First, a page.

Communication Perspectives About Bison Safety in Yellowstone National Park: A Comparison of International and North American Visitors


  • Zach D. Miller The Pennsylvania State University
  • Wayne Freimund Clemson University
  • Tami Blackford Yellowstone National Park.



human-wildlife conflict, wildlife viewing, protected areas, parks, national parks, Yellowstone, communication


Human-wildlife conflict is a serious issue in many park and recreation settings around the globe. The focus of this study is on exploring challenges related to communication and human-bison conflict in Yellowstone National Park. In particular, it examines differences between international and North American (from the United States and Canada) visitors. A variety of statistical testing is used to understand how visitors are using information about bison safety, and what their perceptions are about safe distances while viewing bison. Results show that international and North American visitors are using information sources in remarkably similar ways. However, there were significantly different perceptions about safe distances while viewing bison between the two groups, and international visitors were more likely to say they began to feel unsafe around bison at closer distances. The discussion provides several insights and strategies to help address human-wildlife conflict using communication.Subscribe to JPRA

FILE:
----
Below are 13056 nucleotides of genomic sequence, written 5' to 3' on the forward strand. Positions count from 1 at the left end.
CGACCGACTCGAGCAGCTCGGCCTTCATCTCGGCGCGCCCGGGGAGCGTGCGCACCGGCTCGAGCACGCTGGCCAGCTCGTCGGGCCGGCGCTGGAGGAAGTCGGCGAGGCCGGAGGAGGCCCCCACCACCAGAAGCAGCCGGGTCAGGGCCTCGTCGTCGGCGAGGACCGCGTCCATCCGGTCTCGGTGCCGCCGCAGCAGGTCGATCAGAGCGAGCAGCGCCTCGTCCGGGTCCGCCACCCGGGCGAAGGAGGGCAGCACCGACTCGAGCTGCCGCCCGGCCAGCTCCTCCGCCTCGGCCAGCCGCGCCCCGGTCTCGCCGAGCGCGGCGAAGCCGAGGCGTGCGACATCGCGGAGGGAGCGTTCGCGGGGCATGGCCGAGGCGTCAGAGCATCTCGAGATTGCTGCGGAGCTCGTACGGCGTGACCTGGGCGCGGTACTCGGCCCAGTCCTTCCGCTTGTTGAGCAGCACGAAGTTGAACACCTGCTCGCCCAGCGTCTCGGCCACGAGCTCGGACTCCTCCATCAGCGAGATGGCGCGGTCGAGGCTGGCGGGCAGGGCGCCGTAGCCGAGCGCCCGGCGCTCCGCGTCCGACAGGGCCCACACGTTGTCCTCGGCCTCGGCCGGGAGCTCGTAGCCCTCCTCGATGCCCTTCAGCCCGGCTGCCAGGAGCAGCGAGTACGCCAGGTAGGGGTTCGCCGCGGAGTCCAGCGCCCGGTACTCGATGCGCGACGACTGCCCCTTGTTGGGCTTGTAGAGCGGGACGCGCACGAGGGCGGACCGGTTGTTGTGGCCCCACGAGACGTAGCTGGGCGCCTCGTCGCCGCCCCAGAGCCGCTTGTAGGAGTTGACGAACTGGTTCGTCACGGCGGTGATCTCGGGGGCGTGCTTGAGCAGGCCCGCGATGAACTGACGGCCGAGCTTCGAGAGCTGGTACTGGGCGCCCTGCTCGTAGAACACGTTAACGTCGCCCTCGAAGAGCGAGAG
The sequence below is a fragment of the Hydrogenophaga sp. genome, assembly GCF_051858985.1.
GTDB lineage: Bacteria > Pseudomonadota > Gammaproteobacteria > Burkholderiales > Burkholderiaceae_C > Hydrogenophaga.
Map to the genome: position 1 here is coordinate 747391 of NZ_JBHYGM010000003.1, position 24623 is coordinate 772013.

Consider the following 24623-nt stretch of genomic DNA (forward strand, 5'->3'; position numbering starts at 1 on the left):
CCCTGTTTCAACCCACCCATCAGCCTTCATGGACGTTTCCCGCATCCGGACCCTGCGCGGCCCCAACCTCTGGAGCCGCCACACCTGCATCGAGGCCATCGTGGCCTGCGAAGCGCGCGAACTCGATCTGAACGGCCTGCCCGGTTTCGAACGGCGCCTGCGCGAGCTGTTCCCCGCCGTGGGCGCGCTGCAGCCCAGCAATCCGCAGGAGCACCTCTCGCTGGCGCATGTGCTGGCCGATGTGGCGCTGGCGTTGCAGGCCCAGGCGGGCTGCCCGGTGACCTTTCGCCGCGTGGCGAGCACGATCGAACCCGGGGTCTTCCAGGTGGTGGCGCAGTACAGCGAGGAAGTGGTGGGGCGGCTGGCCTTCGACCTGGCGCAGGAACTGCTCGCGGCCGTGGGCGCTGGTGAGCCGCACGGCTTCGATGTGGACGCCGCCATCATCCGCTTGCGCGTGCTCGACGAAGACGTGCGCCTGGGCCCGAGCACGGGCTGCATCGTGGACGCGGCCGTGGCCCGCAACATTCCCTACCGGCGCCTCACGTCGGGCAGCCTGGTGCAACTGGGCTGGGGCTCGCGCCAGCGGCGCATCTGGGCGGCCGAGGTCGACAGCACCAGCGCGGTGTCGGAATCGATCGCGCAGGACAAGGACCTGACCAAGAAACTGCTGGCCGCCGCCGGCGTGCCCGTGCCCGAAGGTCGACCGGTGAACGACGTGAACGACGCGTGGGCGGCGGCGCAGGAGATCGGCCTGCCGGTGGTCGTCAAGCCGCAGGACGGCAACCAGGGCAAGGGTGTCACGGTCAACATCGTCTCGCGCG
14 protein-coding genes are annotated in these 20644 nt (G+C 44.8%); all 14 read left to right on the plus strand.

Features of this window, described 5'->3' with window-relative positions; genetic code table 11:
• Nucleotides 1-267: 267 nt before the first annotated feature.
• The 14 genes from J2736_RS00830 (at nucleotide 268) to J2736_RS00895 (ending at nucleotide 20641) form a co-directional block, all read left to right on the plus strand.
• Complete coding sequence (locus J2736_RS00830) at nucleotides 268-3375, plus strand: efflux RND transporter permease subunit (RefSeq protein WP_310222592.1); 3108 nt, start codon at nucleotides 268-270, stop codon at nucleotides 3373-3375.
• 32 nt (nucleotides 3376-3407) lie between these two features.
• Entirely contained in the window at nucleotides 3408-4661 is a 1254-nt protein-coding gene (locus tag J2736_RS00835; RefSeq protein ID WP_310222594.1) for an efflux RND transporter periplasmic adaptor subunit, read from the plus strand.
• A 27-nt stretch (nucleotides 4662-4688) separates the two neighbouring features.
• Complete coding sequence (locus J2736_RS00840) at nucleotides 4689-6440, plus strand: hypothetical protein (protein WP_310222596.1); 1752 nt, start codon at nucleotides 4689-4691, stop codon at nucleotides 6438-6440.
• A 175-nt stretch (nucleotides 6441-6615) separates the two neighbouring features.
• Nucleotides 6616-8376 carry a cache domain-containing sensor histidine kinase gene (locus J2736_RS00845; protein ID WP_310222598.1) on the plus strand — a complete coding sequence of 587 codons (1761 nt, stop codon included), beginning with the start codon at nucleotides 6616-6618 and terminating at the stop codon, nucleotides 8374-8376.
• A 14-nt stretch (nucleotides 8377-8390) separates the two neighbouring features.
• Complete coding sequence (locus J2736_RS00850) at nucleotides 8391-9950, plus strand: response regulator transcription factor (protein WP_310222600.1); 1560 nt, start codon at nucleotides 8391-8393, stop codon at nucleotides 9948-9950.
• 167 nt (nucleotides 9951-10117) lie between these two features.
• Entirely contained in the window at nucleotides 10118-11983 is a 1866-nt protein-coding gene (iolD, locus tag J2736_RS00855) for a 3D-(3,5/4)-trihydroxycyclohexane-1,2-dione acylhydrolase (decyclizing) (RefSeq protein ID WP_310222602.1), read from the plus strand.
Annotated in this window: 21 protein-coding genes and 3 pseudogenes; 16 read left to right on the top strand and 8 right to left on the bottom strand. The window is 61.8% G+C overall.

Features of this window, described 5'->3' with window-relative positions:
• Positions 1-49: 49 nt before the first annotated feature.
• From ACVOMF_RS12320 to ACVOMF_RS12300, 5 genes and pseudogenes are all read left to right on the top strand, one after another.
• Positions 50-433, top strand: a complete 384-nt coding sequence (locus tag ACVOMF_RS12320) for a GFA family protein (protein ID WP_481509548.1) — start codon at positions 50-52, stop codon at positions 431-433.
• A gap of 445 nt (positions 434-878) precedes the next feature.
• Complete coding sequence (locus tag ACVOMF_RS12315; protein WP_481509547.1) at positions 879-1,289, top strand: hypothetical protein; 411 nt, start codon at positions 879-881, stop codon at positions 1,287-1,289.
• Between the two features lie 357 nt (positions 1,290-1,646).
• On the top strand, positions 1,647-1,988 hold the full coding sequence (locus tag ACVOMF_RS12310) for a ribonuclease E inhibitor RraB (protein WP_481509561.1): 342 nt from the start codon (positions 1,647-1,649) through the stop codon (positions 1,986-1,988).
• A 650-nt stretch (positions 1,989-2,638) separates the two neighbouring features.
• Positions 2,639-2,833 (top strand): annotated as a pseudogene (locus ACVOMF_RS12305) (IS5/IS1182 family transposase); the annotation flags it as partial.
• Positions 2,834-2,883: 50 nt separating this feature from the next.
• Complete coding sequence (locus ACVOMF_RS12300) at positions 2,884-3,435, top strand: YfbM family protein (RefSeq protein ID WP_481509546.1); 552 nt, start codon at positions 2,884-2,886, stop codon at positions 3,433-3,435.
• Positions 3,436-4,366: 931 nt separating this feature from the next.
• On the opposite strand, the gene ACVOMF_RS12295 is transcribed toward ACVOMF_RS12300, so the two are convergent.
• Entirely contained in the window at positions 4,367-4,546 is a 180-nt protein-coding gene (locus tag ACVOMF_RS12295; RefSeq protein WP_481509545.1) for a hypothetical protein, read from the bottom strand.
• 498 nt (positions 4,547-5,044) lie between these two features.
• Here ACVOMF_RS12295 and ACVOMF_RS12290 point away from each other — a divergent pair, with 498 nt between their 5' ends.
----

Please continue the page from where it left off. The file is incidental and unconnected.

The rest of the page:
Author Biographies

Wayne Freimund, Clemson University

Dr. Freimund is Professor and Chair in the Department of Park, Recreation, and Tourism Mangement.

Tami Blackford, Yellowstone National Park.

Tami is in charge of Resource Education and Youth Programs at Yellowstone National Park.